Serenity!—Wisp me away to shining seas of tilapia schools! Anywhere but here! I’ll do anything! Even…even…Wean me on harbor water! I should be wondering when the next tide is coming ashore, not wondering why the barista needs to dry his hair so many times a day.


Mister Fishy

—and that’s another thing. This whole dyslexia-as-clever whaleshit has got to end. Pey-pey named me and if the barista thinks I’d be insulted because I share the name with a human-run company that hunts and sells my cousins for dinner, he’s wrong!

Thursday, February 21, 2013

City Cries Po'

An unsuspecting tourist finds herself lost when looking for one of Baltimore’s museums. With a friend she approaches a man walking along the streets made famous by the popular television crime drama The Wire.

“Which one of these is the Poe House?”
“Look around lady, every one of these is a po’ house!”

Claudette relates the story to the barista as he prepares a couple of lattes for her co-workers at the Fleet Street Market. Discretely in the back of the cafe, a painting leaned crooked on the wall.

Oil Painting by cafe patron & Baltimore native Frank King 

The barista has been preparing a follow-up to his 2011 story Poe-etic Licensing. Since that time, what decisions have been made regarding one of the City of Baltimore’s literary museums—the Edgar Allan Poe House? Research led the barista to the following stories:

Los Angeles Times 08/08/11

Baltimore Post-Examiner 09/14/12

The Baltimore Sun 09/25/12

The Huffington Post 11/26/12

Winnipeg Free Press 01/26/13

Salon 02/03/13

The City of Baltimore made international news by refusing to continue to fund the museum. It seems Poe carries as devout a following as the Raven football squad named after his poem, just more geographically diverse. Yet the city government is distancing itself from Poe’s legacy? The barista is confused. He realizes money greases the wheels of government, but he also thought tourism accounted for a sizable fraction of the city’s coffers. According the Salon story, Baltimore City claimed it could not afford the $85,000 a year it cost to run the museum. Yet our elected officials afforded an $180,000 commission fee to do its job—restructuring the operation.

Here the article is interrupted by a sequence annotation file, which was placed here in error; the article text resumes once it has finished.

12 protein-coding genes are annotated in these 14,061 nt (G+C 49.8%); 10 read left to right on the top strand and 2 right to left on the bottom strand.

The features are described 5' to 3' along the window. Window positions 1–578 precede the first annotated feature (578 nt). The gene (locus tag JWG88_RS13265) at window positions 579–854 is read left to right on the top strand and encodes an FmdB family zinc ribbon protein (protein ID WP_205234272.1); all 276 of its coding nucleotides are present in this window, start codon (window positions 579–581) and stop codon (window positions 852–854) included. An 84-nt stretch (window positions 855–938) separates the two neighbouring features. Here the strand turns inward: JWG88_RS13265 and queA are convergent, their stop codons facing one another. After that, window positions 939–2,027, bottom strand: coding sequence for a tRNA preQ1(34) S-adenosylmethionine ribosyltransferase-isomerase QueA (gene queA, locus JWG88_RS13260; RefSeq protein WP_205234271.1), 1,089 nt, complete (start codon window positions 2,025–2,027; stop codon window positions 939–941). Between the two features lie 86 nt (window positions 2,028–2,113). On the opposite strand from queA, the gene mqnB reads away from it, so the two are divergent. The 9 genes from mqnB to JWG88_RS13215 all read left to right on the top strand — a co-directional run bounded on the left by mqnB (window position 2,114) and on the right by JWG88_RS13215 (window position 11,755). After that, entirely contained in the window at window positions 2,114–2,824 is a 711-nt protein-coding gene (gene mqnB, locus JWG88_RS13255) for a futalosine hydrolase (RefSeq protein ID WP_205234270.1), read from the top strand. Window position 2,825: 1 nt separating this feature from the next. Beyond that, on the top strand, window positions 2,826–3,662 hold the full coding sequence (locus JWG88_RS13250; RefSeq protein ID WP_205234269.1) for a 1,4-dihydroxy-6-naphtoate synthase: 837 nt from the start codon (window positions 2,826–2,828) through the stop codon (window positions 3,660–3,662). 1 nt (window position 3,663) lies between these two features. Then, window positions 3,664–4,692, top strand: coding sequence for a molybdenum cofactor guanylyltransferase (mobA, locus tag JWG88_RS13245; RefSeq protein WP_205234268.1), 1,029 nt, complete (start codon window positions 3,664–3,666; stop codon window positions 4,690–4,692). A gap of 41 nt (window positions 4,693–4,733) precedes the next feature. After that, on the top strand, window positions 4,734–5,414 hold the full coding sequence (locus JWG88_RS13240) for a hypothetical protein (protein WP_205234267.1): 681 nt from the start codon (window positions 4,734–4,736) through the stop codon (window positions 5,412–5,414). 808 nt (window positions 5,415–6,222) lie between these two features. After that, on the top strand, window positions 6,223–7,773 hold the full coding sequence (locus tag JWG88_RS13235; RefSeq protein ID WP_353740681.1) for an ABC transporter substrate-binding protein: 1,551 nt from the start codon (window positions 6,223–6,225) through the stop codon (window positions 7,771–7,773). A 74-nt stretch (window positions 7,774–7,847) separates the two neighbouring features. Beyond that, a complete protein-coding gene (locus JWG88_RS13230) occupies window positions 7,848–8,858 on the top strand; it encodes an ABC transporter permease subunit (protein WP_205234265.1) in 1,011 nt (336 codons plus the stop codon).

The commission recommended the nearby B&O Museum operate and renovate the Poe House, according to the Huffington Post story. So the city afforded another $180,000 to make that happen. Let’s do the math: $180,000 for a commission, $180,000 to a city funded museum, Poe House operational cost $85,000. That amount of funding could have kept the museum open for over four more years.
According to the Baltimore Post-Examiner, the non-profit Poe Baltimore will take over the operations this year, with guidance from the B&O Railroad Museum during its first year. But the city-led transition began on a sloppy note. From the November Huffington Post story:

The (wooden) stairs disappeared days after the (Poe) museum was closed, said Steve Sharkey, acting director of the Baltimore Department of General Services. The graffiti (on the front door) occurred more recently, and was painted over within a week.

A gap in funding left the Poe house vacant and vulnerable—like many of its neighbors. But the city is not the only local entity with a stake in Poe’s legacy—and with the resources available to preserve it during the museum’s time of need.

The barista remembered that not only could he e-mail Poe, but he also could bring Poe to school and even download Poe’s coloring page! From the Salon story:

The Baltimore Ravens have yet to step in and help support the Poe House, in its past or future incarnation, despite many, many calls and newspaper Op-Eds asking them to do so (including the barista’s). The problem? According to a spokesperson for the Ravens, the city hasn’t asked (italics mine).

The Baltimore Post-Examiner elaborated:

Chad Steele, director of media relations of the Baltimore Ravens told the Baltimore Post-Examiner, “We are not aware of anyone approaching (the team) on this. This is an important project, but we can’t do them all. We’re very involved in a number of community projects right now.”

            The barista’s initial stance—offering the Ravens operational duties—changed after reading the Ravens’ lame excuse. “Screw them! I bet their fans don’t even realize why they drape themselves in purple every Friday.”

            “Because it’s the team color,” an unsuspecting patron quips.

            “Because it’s the color of the curtains in the poem,” the barista snarls. “The house is probably better under a nonprofit’s watch anyway—people who actually appreciate the spirit of ‘The Raven’, rather than just the licensing-free marketing appeal. ”